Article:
According to data collected by the Texas Department of Criminal Justice, an unsurprising trend has emerged among death row inmates, the majority of whom are black or Hispanic and have lived a debilitating existence prior to their execution.
Tag Archives: death row
Alex Hannaford’s cover story this month shows an alarming correlation between trauma that happens to adolescent boys, the biological damage it does to their brains, how that altered physiology leads to violent behavior in their adult lives and their ultimate journeys to death row.
Texas executes more of its citizens—almost all of them men—than any other state. New studies show that trauma biologically alters the brains of young boys in ways that affect their adult behavior, raising the moral implications of the death penalty.
Solitary confinement forces many inmates to do a lot of soul-seeking, but despite the misconceptions, not all death row inmates turn to religion for solace. In fact, some lose their faith in a prison system that denies their humanity.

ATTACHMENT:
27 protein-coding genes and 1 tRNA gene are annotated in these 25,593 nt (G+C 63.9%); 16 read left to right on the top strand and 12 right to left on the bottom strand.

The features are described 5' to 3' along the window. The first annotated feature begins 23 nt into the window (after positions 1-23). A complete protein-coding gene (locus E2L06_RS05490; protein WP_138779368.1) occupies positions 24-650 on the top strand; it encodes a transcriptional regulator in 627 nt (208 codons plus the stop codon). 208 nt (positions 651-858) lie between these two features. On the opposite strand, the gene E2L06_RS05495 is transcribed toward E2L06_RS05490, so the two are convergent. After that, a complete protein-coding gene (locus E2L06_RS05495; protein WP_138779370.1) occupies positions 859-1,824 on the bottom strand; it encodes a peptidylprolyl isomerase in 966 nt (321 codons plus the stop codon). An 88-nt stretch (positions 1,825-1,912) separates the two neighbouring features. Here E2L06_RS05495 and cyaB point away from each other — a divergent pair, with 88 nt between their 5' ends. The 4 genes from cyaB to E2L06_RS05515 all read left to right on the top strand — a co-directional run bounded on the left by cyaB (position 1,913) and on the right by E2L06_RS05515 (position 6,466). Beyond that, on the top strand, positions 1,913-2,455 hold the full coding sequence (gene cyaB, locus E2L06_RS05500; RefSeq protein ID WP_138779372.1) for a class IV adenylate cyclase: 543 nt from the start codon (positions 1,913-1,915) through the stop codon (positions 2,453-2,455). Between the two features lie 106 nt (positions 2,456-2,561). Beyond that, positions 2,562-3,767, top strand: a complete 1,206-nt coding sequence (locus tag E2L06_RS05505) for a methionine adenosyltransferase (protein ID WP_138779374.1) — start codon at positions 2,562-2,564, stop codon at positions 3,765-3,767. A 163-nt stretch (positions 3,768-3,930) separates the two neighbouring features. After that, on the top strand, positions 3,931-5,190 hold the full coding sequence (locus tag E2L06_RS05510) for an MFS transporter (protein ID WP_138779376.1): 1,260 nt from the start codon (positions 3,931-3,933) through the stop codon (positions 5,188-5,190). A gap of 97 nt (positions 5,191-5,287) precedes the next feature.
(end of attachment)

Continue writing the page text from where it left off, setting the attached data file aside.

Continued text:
Manufacturers of execution drugs will be shielded from public scrutiny, helping to keep Texas’ capital punishment machine in working order, under a bill headed to the governor’s office.
The Observer found that prisoners often choose a life of permanent isolation, refusing to leave their cages. It’s a catch-22: Mental illness can lead inmates to never leave their cells, never leaving their cells can exacerbate—or even cause—mental illness.
Supporters continue to call for DNA testing in Rodney Reed’s 1996 rape and murder case.
As part of an in-depth project for The Texas Observer, I wanted to find out what books inmates on death row read, and what this said—if anything—about their mental state or predicament.
Of the roughly 450 inmates who die in Texas prisons each year, about 100 are laid to rest in Captain Joe Byrd Cemetery in Huntsville.
Patrick Michels tells the tale of Jeffrey Holliman who survived for a year in the woods near Nacadogches County by ransacking his neighbors.